According to the rhetoric, Patient and Public Involvement and Engagement (PPIE) is meant to be the cornerstone of health and social care research and rightly so, but this was not always the case. Those at the end of their careers will remember a time when professionals were seen as the dominant expert and the voice of service users were muted.  Indeed, Julienne’s PhD on ‘Lay participation in care in a hospital setting: an action research study”, which gathered data in the late 1980s found health professionals (doctors, nurses, allied health professionals) had serious doubts and actively inhibited involvement and engagement in practice, never mind research. Patient and public involvement and engagement created tensions due to a dual historical legacy.  On the one hand involvement of people in their care was positively seen as a civil right (humanistic legacy) and on the other hand involvement of non-professionals was feared as being a cost saving exercise (bureaucratic legacy). At the time, health professionals felt conflicted and the PhD called for greater transparency of the underpinning conceptual reasons for its implementation. Without this, it was felt that involvement would remain tokenistic. Whilst things have moved on in practice, perhaps there is still a need to revisit this concept in the context of research?

For a long time, ‘people’ using health and social care services have been saying that they do not want to be viewed as ‘patients’. Language matters as what we say often reflects what we feel and what we do. So why do we continue to use this term in research?  Placing people in a medicalised box, especially when we now know how important it is to recognise individual needs and work within the social context of care. For some, at this stage of life quality of life is more important than quality of care.  We would argue that researchers need to think more deeply about this concept both in terms of how it is articulated and operationalised.  In the DACHA study, we have encountered some interesting tensions within the team, which we honestly and openly share to widen the debate on what should or should not be done in the name of PPIE (for want a better title).  First, in the context of care homes, ‘patients’ is not an appropriate term. They are places where people collectively live and can sometimes struggle to be seen as individuals.  As researchers, we need to value and respect the views of older people, as well as those of working age, in care homes and advocate for change. Just because the term is natural parlance for funders, does not mean we should unquestionably adopt the term. Funders want to get it right by those they serve and are more likely to listen than not.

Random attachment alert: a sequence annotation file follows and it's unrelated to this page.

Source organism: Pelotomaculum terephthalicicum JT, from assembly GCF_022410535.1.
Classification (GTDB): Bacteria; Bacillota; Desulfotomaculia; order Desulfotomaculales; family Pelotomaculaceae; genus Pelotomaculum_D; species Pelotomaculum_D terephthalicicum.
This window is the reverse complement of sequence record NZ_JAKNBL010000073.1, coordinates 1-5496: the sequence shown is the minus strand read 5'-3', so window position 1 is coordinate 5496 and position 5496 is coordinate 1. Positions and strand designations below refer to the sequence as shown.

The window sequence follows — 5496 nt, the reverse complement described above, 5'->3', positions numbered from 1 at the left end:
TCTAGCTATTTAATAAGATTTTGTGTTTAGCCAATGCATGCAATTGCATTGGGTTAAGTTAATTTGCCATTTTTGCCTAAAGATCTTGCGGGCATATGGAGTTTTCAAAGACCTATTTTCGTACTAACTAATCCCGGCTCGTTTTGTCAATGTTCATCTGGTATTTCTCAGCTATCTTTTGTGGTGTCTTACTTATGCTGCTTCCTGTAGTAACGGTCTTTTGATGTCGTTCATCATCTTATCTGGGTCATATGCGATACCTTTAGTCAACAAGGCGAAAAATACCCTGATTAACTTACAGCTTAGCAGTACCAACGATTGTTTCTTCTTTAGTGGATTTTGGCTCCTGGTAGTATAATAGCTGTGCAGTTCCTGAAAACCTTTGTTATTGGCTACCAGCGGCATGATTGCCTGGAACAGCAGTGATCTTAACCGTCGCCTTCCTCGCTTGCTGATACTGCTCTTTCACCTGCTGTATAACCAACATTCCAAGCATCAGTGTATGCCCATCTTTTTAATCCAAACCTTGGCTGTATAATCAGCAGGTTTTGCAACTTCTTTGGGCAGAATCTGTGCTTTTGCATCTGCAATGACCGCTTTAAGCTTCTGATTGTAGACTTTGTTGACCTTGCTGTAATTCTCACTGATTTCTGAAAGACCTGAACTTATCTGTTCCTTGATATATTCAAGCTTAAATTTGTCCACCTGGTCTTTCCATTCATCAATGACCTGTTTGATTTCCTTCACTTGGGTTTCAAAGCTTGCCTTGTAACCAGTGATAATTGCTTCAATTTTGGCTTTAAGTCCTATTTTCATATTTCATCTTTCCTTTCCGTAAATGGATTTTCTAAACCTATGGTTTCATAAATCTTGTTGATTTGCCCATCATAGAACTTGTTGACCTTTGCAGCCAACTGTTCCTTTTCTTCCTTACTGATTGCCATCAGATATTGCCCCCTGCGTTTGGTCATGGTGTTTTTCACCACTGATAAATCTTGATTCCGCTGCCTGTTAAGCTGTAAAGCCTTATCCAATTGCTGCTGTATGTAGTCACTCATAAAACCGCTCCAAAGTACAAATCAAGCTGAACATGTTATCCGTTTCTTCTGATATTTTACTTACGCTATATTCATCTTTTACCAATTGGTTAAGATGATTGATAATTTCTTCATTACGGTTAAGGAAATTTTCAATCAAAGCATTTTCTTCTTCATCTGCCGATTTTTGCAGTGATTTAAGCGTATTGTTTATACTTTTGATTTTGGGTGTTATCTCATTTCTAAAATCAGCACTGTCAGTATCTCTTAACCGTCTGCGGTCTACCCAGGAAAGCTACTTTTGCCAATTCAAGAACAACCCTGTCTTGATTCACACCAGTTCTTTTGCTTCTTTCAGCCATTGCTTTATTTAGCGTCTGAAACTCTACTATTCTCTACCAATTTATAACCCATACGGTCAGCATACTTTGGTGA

COVID-19 has thrown into sharp relief many of the systemic issues that were already known about in social care. No one can deny that the context of care homeswhich is the focus of the DACHA Study has been poorly understood (PHE continued to produce guidance for the NHS, not suited for the complexity of care homes, a lack of respect and valuing of social care staff demonstrated (early clapping for NHS staff and reluctance by Ministers to wear the CARE badge), and lack of partnership working (nationally social care not immediately represented on SAGE and locally an abandonment of care homes by local health services at a time of real crisis).  The same is true in the context of research.  It is only relatively recently that NIHR have started to fund research in care homes. Their focus has been much more on the NHS and saving money, rather than quality of life in care homes. However, this has rightly changed and NIHR are to be commended for recognising that doing research in care homes is different and for funding a Methods Review for Care Homes, which would help researchers (experienced and inexperienced) new to care homes avoid some of the ‘elephant traps’.

So, what have been the main ‘elephant traps’ in the context of the DACHA Study to date; apart from misuse of the word ‘patients’? The NIHR-funded DACHA project is a four-year study led by Professor Claire Goodman at the University of Hertfordshire. The aim is to explore and enhance how resident quality of life and care data are shared between health and social care organisations working with care homes, in a way that benefits all. However, innovation in digital technology in care is being developed at a pace in practice and researchers need to keep ahead of the game. So, what are our ‘top tips’ on this?